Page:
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Regarding systemd, is it possible to pause or stop a running service (ensuring all data have been written) while another service is running?

My scenario looks like this: I have built a sensor (based upon a Raspberry Pi Zero W and running Kali Linux). The daemon process for sensing is starting (as systemd service unit sensor.service) right after the boot process finishes.

[Unit]
Description=Arbitrary sensor
After=network.target

[Service]
ExecStart=/usr/local/bin/sense --daemon

[Install]
WantedBy=multi-user.target

The sensor is collecting and storing the data locally and continuously. The data is being computed periodically and its result shall be sent away (over the network). Now, for the time of computation the sensor shall stop receiving further data to ensure all data have been written, before the computation starts. Right after the computation is done, the sensor shall start to collect further data.

Yes, I could write a script by myself which handles that:

systemctl stop sensor.service
systemctl start compute.service  # Terminates itself
systemctl start sensor.service

But I wonder, whether this is a scenario that can be handled by systemd for me? Especially without the need to write a script by myself. What I'm imaging is a compute.timer unit which handles the three lines above.

3
+50

The script you wrote in your question has a small problem. It doesn't wait for compute.service to stop before starting sensor.service.


Strategies

Here are four strategies. I think the third one is my favorite.

Find another means of concurrency

I'm not sure that stopping sensor.service is necessary. It sounds like the reason you would do this is so that new data doesn't affect the computation. In that case, I'd take a snapshot of the data file. Then compute off of that snapshot. That snapshot won't update during the compute process, solving your concurrency problem. Using PrivateTmp= means that your /tmp is actually a fresh temporary mount which is deleted when the service stops.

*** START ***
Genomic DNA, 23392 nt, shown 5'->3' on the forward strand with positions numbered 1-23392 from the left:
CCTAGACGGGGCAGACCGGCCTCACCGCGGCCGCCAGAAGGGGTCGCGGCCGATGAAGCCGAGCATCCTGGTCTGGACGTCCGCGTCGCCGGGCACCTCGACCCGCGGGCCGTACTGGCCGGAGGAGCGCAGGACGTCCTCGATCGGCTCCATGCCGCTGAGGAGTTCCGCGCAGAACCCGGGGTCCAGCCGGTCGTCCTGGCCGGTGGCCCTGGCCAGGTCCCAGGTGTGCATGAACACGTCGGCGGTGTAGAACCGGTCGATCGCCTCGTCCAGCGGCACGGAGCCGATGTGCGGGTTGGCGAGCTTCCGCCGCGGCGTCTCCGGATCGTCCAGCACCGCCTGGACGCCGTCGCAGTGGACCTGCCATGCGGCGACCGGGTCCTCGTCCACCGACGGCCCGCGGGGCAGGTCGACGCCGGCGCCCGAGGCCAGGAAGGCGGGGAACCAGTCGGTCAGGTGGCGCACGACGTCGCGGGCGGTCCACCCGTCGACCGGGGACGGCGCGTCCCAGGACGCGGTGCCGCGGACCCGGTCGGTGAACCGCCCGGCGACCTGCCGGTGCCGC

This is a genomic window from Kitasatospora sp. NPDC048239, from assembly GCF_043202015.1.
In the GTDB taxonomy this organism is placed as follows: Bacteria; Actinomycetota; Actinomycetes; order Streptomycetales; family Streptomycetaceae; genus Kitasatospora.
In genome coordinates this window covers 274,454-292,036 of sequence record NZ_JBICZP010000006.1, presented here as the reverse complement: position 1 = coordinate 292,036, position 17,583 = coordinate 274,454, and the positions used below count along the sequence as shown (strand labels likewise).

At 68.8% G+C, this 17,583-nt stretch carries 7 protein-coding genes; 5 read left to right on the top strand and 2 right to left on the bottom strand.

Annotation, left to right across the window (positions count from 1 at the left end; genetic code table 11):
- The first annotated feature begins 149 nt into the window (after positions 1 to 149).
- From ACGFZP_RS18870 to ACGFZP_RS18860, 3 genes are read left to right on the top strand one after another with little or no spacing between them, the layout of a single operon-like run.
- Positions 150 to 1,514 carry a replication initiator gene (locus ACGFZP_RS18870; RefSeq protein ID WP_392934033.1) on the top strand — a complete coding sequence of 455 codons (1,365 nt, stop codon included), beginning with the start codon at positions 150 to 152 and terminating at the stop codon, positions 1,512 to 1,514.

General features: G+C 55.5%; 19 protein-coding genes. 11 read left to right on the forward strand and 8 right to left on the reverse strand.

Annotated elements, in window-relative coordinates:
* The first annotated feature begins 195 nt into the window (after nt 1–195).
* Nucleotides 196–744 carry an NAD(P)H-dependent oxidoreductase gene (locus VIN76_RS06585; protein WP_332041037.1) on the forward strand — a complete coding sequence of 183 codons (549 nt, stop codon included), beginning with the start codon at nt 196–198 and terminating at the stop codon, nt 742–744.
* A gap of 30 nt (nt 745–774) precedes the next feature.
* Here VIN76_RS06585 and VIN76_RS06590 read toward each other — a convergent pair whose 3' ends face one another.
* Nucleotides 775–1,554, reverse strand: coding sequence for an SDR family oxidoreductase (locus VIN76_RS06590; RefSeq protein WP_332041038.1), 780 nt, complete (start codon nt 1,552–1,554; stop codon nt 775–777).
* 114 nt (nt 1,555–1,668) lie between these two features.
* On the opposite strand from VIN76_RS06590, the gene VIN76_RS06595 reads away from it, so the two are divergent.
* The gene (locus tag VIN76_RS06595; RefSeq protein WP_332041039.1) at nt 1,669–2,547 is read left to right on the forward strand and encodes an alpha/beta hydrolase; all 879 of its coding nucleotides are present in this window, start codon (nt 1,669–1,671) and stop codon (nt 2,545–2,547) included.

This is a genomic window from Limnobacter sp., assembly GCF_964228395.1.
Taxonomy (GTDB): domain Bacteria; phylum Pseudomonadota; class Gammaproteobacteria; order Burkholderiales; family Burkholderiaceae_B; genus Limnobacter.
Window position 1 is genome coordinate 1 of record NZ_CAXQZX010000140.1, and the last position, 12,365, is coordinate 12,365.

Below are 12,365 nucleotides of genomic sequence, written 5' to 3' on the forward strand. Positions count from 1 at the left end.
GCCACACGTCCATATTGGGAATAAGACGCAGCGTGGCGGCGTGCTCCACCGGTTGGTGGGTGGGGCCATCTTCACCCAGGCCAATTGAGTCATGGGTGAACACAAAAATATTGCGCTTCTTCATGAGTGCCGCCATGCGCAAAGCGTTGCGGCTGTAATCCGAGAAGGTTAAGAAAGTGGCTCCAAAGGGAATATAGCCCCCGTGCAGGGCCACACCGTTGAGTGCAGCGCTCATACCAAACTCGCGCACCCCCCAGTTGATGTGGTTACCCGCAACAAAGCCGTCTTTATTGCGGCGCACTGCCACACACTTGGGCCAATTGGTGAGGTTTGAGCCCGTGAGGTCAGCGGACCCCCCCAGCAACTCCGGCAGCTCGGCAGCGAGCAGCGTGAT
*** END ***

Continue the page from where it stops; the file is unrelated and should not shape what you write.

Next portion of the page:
# /etc/systemd/system/compute.service
[Service]
ExecStartPre=/bin/cp /var/lib/sensor/data /tmp/data_to_compute
ExecStart=/usr/bin/compute /tmp/data_to_compute
PrivateTmp=yes

Do it all in a timed script

If it really is necessary to stop sensor.service, your script idea isn't bad. I'd probably make compute.timer which calls compute.service which contains ExecStart=/usr/local/bin/compute.sh. That would contain something like this:

#!/bin/sh
systemctl stop sensor.service
/usr/bin/compute /var/lib/sensor/data
systemctl start sensor.service

Use systemd relationships

In the previous example, we called systemctl from inside a script run by systemd. Something about that just doesn't feel right. The Conflicts= relationship in systemd means that when the service is started, it will automatically stop the conflicting service. systemd doesn't have a relationship to start a process when another finishes, so we can use ExecStartPost= for that here:

Therefore adding this to compute.service:

[Unit]
Conflicts=sensor.service

[Service]
ExecStart=/usr/bin/compute /var/lib/sensor/data
ExecStopPost=systemctl start sensor.service

will achieve your goal of stopping sensor.service whenever compute.timer triggers. Instead of a custom shell script, we have moved everything into the unit file. The discomfort of using systemctl from inside of systemd isn't solved, but at least we've reduced it and made it more transparent (instead of hiding it in a script).

Two timers

This is a little in-elegant, but if you want to replace the ExecStopPost= line, you could have two timers. compute.timer is set to compute as frequently as you like (just like you are already doing). If you want to compute 5 minutes worth of data, then set sensor.timer to launch sensor.service 5 minutes earlier than you trigger compute.timer.


Putting it all togeather

Regardless of the strategy, you'll need compute.timer and compute.service, but shouldn't need to touch sensor.service. I realized that you might have been asking how to make a systemd timer. Here is how I would completely implement strategy 3:

# /etc/systemd/system/compute.timer
[Unit]
Description=Timer to trigger computations every 15 minutes

[Timer]
OnCalendar=*:0/15

[Install]
WantedBy=timers.target

compute.timer (above) will start compute.service (below) every 15 minutes.

# /etc/systemd/system/compute.service
[Unit]
Description=Runs computation (triggered by compute.timer)
Conflicts=sensor.service

[Service]
ExecStart=/usr/bin/compute /var/lib/sensor/data
ExecStopPost=systemctl start sensor.service

Then just enable the timer (and start if you don't want to reboot):

systemctl enable compute.timer
systemctl start compute.timer
1
  • This is really a very good compendium of possible solutions to my problem. Also my favorite is the 3rd one. Thank you +1 – mrkskwsnck Aug 18 '20 at 7:18
0

The best practices to face my problem I found so far, are described in another question: https://unix.stackexchange.com/a/318744/208465

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